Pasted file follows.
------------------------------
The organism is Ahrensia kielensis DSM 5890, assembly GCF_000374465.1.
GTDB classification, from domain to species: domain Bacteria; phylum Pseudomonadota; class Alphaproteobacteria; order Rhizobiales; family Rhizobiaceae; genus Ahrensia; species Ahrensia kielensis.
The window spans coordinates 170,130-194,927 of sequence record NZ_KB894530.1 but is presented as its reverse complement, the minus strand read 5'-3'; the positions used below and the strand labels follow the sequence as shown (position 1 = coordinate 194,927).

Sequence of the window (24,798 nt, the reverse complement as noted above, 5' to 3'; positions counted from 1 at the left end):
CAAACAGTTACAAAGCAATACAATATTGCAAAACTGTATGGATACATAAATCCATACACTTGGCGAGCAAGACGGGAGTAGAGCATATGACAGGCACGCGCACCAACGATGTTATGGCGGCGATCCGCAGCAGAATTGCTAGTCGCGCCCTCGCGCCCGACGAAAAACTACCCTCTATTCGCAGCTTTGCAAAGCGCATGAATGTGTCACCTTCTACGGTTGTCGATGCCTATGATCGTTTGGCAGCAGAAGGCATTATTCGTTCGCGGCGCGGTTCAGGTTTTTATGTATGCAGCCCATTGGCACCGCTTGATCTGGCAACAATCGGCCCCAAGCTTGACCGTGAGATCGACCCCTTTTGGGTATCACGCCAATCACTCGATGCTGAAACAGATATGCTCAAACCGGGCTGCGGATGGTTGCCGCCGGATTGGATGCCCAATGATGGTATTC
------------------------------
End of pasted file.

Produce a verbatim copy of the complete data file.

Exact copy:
The organism is Ahrensia kielensis DSM 5890, assembly GCF_000374465.1.
GTDB classification, from domain to species: domain Bacteria; phylum Pseudomonadota; class Alphaproteobacteria; order Rhizobiales; family Rhizobiaceae; genus Ahrensia; species Ahrensia kielensis.
The window spans coordinates 170,130-194,927 of sequence record NZ_KB894530.1 but is presented as its reverse complement, the minus strand read 5'-3'; the positions used below and the strand labels follow the sequence as shown (position 1 = coordinate 194,927).

Sequence of the window (24,798 nt, the reverse complement as noted above, 5' to 3'; positions counted from 1 at the left end):
CAAACAGTTACAAAGCAATACAATATTGCAAAACTGTATGGATACATAAATCCATACACTTGGCGAGCAAGACGGGAGTAGAGCATATGACAGGCACGCGCACCAACGATGTTATGGCGGCGATCCGCAGCAGAATTGCTAGTCGCGCCCTCGCGCCCGACGAAAAACTACCCTCTATTCGCAGCTTTGCAAAGCGCATGAATGTGTCACCTTCTACGGTTGTCGATGCCTATGATCGTTTGGCAGCAGAAGGCATTATTCGTTCGCGGCGCGGTTCAGGTTTTTATGTATGCAGCCCATTGGCACCGCTTGATCTGGCAACAATCGGCCCCAAGCTTGACCGTGAGATCGACCCCTTTTGGGTATCACGCCAATCACTCGATGCTGAAACAGATATGCTCAAACCGGGCTGCGGATGGTTGCCGCCGGATTGGATGCCCAATGATGGTATTC